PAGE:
From the Executive Director: A Game for All for a Lifetime

This month I wanted to take a flashback to one of my previous blogs from a few years ago.

“As we move into Spring around most of the country (although Mother Nature still could surprise some of us), hopefully you have or are getting ready to get out there and enjoy our great sport, Golf. Golf is a great sport – one you can play whether you are 8 or 88. 

When I first got into the golf business, I was an assistant golf professional at a little 9-hole course in central Florida. It was a great experience that showed me that golf was going to be my lifelong career. But what I most remember about those days at that course were those members that had a disability or were advancing in age. 

Joe was 70 years old and was a left leg AK (above the knee) amputee. He had lost his leg many years prior and preceded the advancements we see today in prosthetics.  Joe, as a right-handed golfer, had a wooden left leg that he would swing against in his golf swing. Not only was he an avid golfer, but he was also very skilled. In fact, you did not want to play him for any money for you most likely would go home a few dollars shy (which I did often). Joe could shoot 1 to 2 over par on that 9-hole course. He was amazing.

Mike and Rose were also members. Both in their 90s, with a bit of dementia setting in, they still loved and remembered how to play golf very well. Each morning they would leave their condo near the course, come over and play nine holes, both would shoot 3 to 4 over par and go back to the condo for lunch and a nap. Later each afternoon they would return to play another 9 holes and shoot 4 to 5 over par. They did this each day, except Sunday when they went to church. 

So, what those experiences taught me then and continues today is that despite age or disability, individuals can enjoy the game of golf for a lifetime. Today through accessible golf course designs, along with the advancements in adaptive equipment, adaptive teaching techniques, and USGA Modified Rules of Golf for Individuals with Disabilities, the game can be and should be accessible and inclusive. We in the golf industry just need to open our doors to everyone.”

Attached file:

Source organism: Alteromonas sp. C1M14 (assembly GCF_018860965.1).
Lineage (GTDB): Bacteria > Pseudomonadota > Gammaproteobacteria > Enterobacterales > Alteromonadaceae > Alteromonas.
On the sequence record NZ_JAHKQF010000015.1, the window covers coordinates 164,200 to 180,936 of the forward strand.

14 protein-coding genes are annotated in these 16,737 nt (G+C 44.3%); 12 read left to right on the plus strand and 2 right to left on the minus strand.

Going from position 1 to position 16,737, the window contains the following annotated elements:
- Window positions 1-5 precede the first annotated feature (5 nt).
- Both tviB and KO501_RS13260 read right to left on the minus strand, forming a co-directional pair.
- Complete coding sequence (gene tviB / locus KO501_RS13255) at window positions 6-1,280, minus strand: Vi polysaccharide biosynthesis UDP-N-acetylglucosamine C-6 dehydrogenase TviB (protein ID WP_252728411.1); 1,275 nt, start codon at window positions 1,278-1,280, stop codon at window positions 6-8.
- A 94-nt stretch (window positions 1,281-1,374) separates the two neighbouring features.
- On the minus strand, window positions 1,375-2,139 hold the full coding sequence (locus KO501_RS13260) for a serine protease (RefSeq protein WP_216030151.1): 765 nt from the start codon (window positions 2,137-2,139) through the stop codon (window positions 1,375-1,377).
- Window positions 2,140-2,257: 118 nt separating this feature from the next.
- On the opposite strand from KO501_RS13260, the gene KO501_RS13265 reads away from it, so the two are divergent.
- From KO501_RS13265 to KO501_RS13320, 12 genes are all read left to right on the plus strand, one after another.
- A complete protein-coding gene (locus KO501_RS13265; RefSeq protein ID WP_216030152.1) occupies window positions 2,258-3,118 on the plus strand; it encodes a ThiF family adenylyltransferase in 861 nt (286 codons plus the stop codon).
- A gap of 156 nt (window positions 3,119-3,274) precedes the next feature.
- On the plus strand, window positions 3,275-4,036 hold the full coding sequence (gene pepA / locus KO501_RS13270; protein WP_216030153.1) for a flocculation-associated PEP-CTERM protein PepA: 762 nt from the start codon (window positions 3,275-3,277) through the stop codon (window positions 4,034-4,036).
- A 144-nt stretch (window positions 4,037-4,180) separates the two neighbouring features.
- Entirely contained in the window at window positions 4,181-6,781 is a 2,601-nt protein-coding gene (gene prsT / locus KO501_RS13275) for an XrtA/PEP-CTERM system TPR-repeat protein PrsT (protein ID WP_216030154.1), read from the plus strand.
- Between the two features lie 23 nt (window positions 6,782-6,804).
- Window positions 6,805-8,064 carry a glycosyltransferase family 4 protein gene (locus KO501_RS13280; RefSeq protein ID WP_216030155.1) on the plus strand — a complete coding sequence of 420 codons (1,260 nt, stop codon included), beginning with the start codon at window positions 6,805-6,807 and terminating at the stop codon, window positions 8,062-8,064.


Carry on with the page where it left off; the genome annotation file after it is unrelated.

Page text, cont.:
So, as we move into the 2021 golf season for a lot of the country or for those in the sunbelt with year-long season, do you have an accessible golf facility for individuals with disabilities? Do you run golf programs in your community serving those individuals? Or are you an instructor that works with individuals with disabilities to engage them in our sport? If so, consider going to and enter your information so that individuals with disabilities that are using our search engine can find accessible courses, inclusive programs, or instruction programs in their community. 

On another note, the National Alliance for Accessible Golf is in the process of updating the industry research on individuals with disabilities in the game of golf. Current data is very out of date. If you engage with these individuals through your programs, we would love to hear from you on how many are engaged and the types of disabilities involved in your programs. Send that information to If you have some best practices or “good news stories” that we could share with others, please send them our way.

The National Alliance for Accessible Golf is here to help make this a game for all. Please contact us at to assist you in any way.

“Choose to Include,”

Steve Jubb, PGA

Executive Director

About National Alliance for Accessible Golf
Dave Barton, PGA is the Executive Director for the National Alliance for Accessible Golf. The National Alliance for Accessible Golf is a coalition of recreational, therapeutic, and golf organizations committed to the inclusion of people with disabilities through the game of golf.

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